Advocates of this conventional view often acknowledge that shadow banking poses a problem for financial stability. However, they typically propose that this problem be addressed not with a safety net, but rather with regulatory restrictions—such as risk controls, supervision, and capital requirements. In other words, their solution is to apply to shadow banks the obligations, but not the privileges, of the banking social contract. (The recent financial reform bill, insofar as it addresses shadow banking at all, more or less adopts this approach.)
But even proponents of this risk-constraint approach admit that it has shortcomings. First, regulatory risk constraints are costly from an efficiency perspective: They reduce credit formation and commercial activity. And second, there is no identifiable level of such constraints that is certain to ensure stability. Indeed, the Diamond-Dybvig view implies that only a safety net for short-term creditors can ensure stability by addressing the basic collective action problem that produces run-behavior. If this view is correct, then “market discipline” by the short-term creditors of maturity-transformation firms is inconsistent with systemic stability—indeed, runs and panics are the very manifestations of market discipline by short-term creditors.
This discussion seems to point toward a discouraging conclusion: Either we extend the safety net to cover shadow banking, resulting in a very substantial expansion of explicit government commitments to the financial system; or we seek to reduce the instability of shadow banking through regulatory risk constraints alone, and learn to live with a costly and incomplete response to the shadow banking problem.
But perhaps the question should be posed in a slightly different fashion. We have asked whether the social contract (including the safety net) should be extended to shadow banks—a question that implicitly takes the dimensions of the existing maturity-transformation industry as a given. But if the objective is to ensure that all maturity transformation takes place within the social contract, there is of course another alternative: We might disallow financial firms outside the banking social contract from engaging in maturity transformation—that is, preclude such firms from financing themselves in the money markets (i.e., require them to “term out” or rely on “term funding,” in industry parlance).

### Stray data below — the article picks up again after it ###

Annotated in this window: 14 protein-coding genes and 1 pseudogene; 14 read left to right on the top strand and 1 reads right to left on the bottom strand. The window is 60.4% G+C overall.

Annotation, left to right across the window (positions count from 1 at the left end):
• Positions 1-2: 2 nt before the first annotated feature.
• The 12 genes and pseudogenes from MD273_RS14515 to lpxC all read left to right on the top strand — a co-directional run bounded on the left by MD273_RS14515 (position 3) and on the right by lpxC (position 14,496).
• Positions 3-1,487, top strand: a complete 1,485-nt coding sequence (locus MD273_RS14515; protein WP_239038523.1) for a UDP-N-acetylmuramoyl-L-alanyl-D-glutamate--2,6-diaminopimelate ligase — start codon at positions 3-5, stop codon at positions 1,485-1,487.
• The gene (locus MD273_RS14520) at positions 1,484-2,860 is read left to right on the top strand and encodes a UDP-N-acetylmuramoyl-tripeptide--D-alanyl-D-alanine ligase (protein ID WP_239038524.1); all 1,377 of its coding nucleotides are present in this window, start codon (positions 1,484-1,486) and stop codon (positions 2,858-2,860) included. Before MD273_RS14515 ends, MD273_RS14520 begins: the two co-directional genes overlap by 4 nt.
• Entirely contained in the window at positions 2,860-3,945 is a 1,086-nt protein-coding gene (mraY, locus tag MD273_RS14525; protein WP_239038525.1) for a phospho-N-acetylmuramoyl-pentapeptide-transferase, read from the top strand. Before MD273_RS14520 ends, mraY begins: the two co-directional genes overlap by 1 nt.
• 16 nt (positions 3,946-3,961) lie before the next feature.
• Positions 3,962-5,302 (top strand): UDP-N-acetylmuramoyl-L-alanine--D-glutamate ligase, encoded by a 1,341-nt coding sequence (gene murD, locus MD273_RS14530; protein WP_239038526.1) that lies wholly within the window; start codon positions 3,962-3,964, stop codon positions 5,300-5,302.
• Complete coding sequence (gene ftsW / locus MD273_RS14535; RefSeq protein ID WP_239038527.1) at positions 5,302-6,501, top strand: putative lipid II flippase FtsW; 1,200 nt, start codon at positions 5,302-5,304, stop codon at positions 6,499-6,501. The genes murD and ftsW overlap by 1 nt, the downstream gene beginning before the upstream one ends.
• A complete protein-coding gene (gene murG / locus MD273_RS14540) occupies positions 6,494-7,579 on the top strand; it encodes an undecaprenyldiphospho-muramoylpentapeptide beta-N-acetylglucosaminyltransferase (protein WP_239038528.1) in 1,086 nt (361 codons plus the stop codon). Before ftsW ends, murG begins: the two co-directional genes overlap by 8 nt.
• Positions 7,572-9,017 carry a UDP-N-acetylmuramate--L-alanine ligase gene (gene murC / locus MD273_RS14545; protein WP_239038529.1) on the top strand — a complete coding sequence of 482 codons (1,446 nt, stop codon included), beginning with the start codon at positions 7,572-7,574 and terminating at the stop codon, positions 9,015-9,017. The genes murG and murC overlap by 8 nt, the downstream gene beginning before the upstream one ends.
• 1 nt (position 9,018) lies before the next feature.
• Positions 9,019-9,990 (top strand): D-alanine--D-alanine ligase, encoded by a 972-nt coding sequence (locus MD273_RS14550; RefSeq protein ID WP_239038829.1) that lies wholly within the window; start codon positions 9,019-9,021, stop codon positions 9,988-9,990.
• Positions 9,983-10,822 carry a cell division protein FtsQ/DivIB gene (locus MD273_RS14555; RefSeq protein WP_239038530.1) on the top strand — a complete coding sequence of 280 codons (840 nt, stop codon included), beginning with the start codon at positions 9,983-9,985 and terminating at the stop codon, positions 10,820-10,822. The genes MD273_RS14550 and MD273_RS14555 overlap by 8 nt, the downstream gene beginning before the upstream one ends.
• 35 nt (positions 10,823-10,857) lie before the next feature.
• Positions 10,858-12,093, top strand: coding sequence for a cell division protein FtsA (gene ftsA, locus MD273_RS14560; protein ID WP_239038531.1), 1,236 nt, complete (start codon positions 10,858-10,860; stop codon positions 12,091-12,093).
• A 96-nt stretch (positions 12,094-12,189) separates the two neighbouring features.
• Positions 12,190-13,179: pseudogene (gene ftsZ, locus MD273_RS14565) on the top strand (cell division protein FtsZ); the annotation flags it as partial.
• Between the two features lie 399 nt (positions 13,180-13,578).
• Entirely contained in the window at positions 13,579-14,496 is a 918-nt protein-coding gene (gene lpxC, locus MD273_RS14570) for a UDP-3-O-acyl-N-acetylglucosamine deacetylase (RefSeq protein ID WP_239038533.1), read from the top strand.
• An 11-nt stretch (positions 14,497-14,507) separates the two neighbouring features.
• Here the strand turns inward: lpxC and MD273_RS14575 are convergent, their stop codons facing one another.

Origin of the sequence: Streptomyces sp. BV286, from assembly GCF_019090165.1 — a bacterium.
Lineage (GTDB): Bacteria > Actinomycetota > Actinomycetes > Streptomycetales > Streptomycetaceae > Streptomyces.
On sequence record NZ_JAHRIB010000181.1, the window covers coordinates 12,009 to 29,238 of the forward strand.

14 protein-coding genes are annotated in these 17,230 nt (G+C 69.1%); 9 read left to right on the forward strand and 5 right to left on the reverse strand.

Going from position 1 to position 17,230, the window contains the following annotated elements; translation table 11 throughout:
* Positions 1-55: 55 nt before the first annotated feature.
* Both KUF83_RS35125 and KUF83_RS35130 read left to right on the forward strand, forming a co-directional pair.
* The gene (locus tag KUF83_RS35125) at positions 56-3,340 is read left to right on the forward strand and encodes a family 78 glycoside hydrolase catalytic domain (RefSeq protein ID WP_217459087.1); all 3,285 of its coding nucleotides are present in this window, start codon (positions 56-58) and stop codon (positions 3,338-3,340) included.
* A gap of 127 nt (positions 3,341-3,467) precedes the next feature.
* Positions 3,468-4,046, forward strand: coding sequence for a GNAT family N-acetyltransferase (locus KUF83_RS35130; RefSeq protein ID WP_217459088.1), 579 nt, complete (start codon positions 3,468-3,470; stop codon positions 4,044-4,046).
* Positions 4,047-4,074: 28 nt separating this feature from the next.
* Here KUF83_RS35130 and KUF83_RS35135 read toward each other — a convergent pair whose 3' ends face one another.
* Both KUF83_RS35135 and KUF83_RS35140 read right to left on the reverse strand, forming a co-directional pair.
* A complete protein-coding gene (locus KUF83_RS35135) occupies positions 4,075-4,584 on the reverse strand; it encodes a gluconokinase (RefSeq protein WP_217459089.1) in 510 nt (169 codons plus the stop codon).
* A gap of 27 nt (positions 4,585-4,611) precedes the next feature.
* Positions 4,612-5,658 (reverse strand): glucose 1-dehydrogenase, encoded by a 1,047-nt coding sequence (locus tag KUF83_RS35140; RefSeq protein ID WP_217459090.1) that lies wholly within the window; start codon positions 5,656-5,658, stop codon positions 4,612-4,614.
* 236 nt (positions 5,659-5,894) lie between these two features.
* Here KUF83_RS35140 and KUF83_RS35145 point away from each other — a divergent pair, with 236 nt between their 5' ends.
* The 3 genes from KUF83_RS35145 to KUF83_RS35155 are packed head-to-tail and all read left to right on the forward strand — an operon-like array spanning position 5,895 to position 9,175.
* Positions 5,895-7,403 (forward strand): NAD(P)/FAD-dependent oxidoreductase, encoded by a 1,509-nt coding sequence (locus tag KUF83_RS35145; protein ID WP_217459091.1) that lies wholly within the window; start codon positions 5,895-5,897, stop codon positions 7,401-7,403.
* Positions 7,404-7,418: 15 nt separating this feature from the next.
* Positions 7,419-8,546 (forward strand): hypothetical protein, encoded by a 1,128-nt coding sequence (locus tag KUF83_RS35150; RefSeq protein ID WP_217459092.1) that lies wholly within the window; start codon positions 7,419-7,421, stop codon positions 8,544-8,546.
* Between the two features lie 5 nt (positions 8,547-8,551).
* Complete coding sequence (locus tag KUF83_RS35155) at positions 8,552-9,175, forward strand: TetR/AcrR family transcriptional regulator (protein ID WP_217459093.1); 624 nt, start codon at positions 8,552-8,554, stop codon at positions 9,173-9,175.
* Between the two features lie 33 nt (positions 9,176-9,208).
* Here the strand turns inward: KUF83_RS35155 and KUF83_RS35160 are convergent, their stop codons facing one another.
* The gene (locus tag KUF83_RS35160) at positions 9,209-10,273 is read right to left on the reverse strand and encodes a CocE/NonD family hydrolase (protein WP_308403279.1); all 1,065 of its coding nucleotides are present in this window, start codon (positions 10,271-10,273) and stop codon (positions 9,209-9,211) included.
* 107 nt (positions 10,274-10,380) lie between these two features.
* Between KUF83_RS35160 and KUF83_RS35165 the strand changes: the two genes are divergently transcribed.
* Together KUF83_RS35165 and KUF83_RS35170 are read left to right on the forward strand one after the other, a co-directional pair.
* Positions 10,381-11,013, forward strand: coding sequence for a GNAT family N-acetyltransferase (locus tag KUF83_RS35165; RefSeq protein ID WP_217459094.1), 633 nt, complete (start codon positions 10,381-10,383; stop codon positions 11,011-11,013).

And, of course, it is possible to adopt a combination of both techniques. We might expand access to the social contract to include some categories of firms that are currently shadow banks, while disallowing the remaining shadow banks from conducting maturity transformation. In any case, the phenomenon of “shadow banking” would no longer exist. By definition, shadow banks brought within the social contract would no longer be “shadow” banks, but rather just banks. And shadow banks precluded from relying on money-market funding would no longer be shadow banks, but rather term-funded financial intermediaries of one type or another. (In reality, many of these institutions would not be economically viable on a term-funded basis.)
This approach would represent a significant departure from existing methods of financial regulation. It would impose legal funding restrictions on many types of financial intermediaries that traditionally have enjoyed unfettered access to the institutional money markets. And it would necessitate the development of functional policy criteria to determine eligibility to engage in maturity transformation.
The author’s recent paper, Shadow Banking and Financial Regulation, explores some of the implications of this approach to financial stability regulation from the standpoint of economic efficiency, and compares it with available alternatives.
The full paper is available for download here.
 Douglas W. Diamond and Philip H. Dybvig, “Bank Runs, Deposit Insurance, and Liquidity,” Journal of Political Economy (1983) 91, 401–19.
 Paul Tucker, “Shadow Banking, Financing Markets and Financial Stability,” Remarks to BGC Partners Seminar (2010).
 A shadow bank can exist within a consolidated group that contains one or more insured depositories. The most obvious examples are the dealer operations of the large money-center banks (JP Morgan, Bank of America, and Citigroup). Those operations rely heavily on overnight financing through the repo markets.
 Timothy Geithner, “Reducing Systemic Risk in a Dynamic Financial System,” Remarks at the Economic Club of New York (2008); Gary Gorton, “Slapped in the Face by the Invisible Hand: Banking and the Panic of 2007,” paper prepared for the Federal Reserve Bank of Atlanta’s 2009 Financial Markets Conference (2009); Paul Krugman, The Return of Depression Economics and the Crisis of 2008 (2009); Paul Tucker, “Shadow Banking, Financing Markets and Financial Stability,” Remarks to BGC Partners Seminar (2010).